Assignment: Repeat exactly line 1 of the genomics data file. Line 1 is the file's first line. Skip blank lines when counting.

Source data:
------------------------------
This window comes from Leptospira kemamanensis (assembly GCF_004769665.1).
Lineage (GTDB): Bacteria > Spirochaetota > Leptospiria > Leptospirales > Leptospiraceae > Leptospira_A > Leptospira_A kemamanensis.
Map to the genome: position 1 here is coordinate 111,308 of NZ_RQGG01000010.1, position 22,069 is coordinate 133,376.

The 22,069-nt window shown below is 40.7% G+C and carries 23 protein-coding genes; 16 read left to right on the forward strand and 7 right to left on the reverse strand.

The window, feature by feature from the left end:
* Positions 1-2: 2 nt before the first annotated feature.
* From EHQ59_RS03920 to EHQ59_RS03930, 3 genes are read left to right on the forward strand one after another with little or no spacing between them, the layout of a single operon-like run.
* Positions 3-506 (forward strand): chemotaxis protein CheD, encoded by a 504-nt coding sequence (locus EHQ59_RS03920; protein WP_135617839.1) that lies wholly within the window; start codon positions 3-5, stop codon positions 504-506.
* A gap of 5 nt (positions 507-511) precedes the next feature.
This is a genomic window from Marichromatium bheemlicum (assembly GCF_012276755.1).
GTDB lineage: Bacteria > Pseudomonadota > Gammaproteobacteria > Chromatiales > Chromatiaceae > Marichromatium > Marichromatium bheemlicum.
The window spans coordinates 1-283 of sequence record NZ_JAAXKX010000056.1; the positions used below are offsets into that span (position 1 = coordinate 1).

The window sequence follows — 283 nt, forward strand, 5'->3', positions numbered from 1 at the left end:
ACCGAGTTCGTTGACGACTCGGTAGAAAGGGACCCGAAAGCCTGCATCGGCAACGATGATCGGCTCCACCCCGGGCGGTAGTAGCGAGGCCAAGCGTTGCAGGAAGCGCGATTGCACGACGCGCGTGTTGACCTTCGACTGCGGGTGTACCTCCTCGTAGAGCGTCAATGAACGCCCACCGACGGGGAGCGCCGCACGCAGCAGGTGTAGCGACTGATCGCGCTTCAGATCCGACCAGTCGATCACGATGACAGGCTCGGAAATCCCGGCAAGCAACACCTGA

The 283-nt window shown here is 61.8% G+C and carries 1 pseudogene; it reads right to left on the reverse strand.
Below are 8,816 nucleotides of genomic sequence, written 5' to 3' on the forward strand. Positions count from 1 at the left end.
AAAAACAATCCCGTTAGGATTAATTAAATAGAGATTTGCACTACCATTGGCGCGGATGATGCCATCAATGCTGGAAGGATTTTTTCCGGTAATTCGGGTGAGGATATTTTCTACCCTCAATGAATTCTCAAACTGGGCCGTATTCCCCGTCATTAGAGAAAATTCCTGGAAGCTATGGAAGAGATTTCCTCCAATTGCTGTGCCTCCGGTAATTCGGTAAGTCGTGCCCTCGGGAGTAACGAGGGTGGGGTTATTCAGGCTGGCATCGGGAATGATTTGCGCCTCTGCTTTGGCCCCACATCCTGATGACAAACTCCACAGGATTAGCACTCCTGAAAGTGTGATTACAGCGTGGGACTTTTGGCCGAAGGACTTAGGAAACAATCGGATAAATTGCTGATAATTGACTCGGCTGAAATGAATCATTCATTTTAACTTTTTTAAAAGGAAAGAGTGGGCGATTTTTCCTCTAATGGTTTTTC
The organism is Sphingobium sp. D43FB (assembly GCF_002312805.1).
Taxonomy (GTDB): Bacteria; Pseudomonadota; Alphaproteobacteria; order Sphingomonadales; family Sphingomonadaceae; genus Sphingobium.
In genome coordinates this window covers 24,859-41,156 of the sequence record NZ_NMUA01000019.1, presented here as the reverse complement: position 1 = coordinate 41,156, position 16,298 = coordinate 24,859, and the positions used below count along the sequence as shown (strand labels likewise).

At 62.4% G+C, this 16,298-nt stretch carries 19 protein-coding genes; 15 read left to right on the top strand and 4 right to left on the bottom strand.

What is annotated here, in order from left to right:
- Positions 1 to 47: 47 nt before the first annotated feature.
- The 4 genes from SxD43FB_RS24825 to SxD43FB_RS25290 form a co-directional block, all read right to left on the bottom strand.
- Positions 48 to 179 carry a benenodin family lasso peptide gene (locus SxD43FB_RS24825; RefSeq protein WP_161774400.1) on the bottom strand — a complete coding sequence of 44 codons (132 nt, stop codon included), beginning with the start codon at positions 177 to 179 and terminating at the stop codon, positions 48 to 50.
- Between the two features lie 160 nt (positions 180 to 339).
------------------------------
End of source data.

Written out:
This window comes from Leptospira kemamanensis (assembly GCF_004769665.1).